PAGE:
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More than half of aid spent on procurement still goes to rich countries' firms - almost two decades after commitment to end 'tied aid'

Added 23 Sep 2018
  • US, Australia and UK worst offenders – with at least US$9 out of every $10 dollars reported going to their own companies
  • The estimated cost of not being able to ‘shop around’ for goods and services was between US$1.95 billion and $5.43 billion in 2016
A new report concludes that rich countries are still awarding more than half of their development aid procurement spending to companies from their own countries. This is despite a 17-year-old promise to end practices that give their own firms an unfair advantage – known as ‘tying aid’.

The new research shows that in 2016 alone some $25 billion of official development assistance (ODA)* – more than one-sixth of Real ODA** - was reported as ‘formally tied’. But a closer look reveals that donors actually awarded far more to their own firms, due to what is known as ‘informally’ tied aid.

The worst offenders are the US, Australia and the UK. All three donors sent at least 90 per cent of aid procurement spending to firms in their own countries. Despite this, the UK and Australia publicly reported 100 per cent of their aid as ‘untied’.

Polly Meeks, Senior Policy and Advocacy Officer at the European Network on Debt and Development (Eurodad) and author of the report Development, Untied, said:
“The procurement of goods and services accounts for almost half of the aid spent by governments around the world according to our estimates. So it is a huge proportion of aid budgets, totalling $55 billion in 2015. Many of these donors regularly acknowledge that untied aid is the way to achieve maximum impact in the fight against poverty and inequalities. However, our report shows that they often fail to practice what they preach.”

The toll that tying takes on the global south is too far-reaching to quantify in full. However, Eurodad estimates conservatively that the immediate cost– that is, the cost of being unable to shop around for the best price – was between $1.95 billion and $5.43 billion in 2016. And that is before factoring in the far greater cost of missed opportunities to catalyse local economic, social and environmental development over the long term.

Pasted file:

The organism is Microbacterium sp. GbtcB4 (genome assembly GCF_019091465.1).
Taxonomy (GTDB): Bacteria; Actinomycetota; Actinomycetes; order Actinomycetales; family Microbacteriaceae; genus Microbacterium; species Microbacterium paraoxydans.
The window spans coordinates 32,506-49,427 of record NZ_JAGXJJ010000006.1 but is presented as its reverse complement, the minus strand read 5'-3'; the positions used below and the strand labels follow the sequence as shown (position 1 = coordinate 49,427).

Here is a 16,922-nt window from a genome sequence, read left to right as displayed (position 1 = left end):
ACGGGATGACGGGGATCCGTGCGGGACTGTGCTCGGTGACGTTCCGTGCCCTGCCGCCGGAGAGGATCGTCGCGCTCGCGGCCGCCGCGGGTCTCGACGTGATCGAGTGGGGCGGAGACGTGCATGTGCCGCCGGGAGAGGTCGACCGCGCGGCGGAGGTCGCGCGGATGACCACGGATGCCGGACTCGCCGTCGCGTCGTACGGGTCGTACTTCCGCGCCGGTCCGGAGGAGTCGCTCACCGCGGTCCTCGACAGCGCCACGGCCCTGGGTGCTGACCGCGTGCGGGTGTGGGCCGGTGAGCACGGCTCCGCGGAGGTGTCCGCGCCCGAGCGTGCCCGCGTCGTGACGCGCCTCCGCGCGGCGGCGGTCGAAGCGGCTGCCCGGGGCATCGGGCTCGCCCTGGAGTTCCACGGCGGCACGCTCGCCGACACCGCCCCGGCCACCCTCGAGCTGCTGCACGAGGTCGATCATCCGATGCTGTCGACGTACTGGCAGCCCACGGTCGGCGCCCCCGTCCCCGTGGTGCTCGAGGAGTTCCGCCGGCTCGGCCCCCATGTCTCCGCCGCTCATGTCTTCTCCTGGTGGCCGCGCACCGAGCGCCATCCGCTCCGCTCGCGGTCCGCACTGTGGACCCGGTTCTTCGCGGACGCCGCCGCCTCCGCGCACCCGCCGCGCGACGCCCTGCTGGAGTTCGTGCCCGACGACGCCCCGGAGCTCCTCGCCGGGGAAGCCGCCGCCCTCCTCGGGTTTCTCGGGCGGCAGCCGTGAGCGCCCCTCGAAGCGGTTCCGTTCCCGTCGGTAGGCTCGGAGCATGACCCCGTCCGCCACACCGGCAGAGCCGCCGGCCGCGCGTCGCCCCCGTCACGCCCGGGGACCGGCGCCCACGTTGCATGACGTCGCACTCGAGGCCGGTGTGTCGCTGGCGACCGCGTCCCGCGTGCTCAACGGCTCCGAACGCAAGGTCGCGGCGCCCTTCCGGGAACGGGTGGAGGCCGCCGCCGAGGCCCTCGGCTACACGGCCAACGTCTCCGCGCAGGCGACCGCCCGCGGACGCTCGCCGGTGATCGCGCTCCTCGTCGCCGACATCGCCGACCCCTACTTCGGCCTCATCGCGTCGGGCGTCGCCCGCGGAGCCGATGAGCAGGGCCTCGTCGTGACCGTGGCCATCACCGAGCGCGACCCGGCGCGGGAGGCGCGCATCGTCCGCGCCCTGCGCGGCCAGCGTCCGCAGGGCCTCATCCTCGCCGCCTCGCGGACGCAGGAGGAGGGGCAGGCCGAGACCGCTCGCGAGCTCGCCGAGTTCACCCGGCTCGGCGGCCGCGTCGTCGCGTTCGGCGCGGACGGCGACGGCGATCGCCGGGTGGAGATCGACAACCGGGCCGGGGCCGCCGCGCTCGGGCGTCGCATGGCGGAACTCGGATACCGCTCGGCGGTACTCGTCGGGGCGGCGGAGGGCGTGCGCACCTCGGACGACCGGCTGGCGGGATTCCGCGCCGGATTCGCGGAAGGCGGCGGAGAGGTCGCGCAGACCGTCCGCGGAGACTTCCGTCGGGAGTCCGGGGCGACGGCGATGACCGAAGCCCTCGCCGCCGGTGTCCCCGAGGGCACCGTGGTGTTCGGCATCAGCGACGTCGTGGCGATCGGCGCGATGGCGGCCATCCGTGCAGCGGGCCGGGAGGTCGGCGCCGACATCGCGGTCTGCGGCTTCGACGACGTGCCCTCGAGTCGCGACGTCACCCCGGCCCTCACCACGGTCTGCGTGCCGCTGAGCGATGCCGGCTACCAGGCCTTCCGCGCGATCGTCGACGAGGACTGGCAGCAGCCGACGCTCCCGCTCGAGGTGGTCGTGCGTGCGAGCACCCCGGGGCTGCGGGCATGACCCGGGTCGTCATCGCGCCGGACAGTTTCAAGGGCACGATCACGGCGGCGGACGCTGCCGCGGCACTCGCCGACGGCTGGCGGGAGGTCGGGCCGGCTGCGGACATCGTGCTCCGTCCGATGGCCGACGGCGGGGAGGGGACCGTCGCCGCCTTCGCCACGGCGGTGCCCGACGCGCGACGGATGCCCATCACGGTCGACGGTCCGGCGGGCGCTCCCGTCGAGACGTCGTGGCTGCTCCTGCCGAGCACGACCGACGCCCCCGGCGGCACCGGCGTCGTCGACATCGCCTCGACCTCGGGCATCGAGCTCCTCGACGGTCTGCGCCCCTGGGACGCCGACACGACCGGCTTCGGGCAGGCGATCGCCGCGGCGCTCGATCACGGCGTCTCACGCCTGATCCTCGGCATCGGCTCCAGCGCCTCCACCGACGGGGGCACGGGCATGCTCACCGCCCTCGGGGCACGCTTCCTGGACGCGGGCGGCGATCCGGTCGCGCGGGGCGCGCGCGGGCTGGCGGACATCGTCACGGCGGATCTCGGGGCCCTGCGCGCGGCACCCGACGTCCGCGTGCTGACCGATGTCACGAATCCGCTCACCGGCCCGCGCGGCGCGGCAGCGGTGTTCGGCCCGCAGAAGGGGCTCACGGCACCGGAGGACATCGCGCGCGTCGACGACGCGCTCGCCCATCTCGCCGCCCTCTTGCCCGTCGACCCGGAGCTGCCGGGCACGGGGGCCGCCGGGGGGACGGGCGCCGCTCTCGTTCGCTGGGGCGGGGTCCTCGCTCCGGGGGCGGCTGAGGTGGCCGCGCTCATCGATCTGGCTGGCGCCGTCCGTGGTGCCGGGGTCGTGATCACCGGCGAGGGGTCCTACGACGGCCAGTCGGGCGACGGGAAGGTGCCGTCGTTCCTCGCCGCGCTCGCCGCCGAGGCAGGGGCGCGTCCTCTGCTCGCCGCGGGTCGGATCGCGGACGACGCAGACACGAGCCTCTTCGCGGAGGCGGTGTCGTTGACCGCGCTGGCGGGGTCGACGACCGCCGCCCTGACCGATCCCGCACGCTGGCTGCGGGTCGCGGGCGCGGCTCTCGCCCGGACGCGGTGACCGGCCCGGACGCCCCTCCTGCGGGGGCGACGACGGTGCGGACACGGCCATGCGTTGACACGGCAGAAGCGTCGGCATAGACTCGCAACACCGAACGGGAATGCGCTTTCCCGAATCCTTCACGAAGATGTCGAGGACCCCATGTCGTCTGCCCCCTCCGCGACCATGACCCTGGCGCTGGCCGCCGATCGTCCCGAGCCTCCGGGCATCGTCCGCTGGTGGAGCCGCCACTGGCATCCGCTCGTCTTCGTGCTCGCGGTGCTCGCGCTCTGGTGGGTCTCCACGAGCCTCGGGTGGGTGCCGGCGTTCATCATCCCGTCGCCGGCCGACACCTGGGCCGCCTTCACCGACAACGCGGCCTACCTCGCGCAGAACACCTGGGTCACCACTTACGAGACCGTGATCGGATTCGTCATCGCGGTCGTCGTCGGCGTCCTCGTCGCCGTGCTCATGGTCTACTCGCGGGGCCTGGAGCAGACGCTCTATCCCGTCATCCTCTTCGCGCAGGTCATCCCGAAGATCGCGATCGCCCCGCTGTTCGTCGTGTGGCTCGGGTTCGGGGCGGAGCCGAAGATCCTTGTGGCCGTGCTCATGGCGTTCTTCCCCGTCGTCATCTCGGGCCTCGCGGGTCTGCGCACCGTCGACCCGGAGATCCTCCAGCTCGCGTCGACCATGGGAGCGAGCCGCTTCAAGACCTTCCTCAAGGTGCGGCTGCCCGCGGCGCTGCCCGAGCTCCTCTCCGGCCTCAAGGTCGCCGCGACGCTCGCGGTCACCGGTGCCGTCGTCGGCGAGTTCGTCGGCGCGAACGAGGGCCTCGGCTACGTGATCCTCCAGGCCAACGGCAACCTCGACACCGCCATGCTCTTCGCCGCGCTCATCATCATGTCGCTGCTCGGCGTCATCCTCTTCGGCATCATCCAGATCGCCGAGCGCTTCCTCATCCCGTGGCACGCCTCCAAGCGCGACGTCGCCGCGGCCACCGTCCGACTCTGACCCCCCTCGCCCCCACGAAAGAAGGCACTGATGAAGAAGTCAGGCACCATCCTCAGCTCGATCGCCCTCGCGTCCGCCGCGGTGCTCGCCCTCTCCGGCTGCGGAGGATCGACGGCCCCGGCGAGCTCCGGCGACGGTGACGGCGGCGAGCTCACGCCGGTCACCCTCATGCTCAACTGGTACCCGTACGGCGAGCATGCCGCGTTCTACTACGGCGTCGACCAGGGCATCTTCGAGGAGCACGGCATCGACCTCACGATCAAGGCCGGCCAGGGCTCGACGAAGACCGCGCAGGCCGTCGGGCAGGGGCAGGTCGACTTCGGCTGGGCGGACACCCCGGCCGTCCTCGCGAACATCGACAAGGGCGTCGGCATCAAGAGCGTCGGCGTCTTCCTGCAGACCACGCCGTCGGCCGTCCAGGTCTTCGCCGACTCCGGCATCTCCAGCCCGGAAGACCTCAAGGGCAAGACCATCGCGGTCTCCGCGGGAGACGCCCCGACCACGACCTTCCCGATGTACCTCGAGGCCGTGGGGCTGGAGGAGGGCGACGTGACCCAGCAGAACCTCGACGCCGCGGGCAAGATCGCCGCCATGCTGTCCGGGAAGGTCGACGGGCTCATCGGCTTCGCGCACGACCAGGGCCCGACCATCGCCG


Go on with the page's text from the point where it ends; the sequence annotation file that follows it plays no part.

Furthermore, the report finds that:
  • Companies in the global south especially tend to miss out on public procurement contracts in the more lucrative sectors, such as technical assistance;
  • Sometimes even when a contract appears to be led by a company based in the global south, the main players are actually based in the global north.
Simple strategies for opening up procurement to firms in the global south have been well documented for many years. Yet evidence from 18 donor agencies who responded to our survey shows that such strategies are often ignored. Donors do not consistently advertise contracts in the local media, they still set very large contract sizes, and the procurement processes are often only conducted in the languages of donor countries, but not the local languages of countries in the global south.

Meeks said: “If donors are really committed to maximising the catalytic impact of aid for development in the global south – not just for their own companies – they should urgently take action to untie their aid and improve their procurement processes.”

To read the full report or a summary briefing, click here. 

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To organise an interview with Polly Meeks or for further information please contact Julia Ravenscroft on jravenscroft@eurodad.org or +32 486356814.

Notes to editors

* These are the findings of the report Development, Untied, which analyses the latest data available (generally from 2016). This figure relates to bilateral aid only (not to multilateral aid or aid spent directly through country systems in the global south.) The figure also only capture contracts reported to the OECD Development Assistance Committee (DAC). With more complete reporting, it is likely that even more awards to donor country firms would be exposed.
** ‘Real ODA’ is the value of ODA that is genuinely available for initiatives to reduce poverty and inequalities in the global south (see report).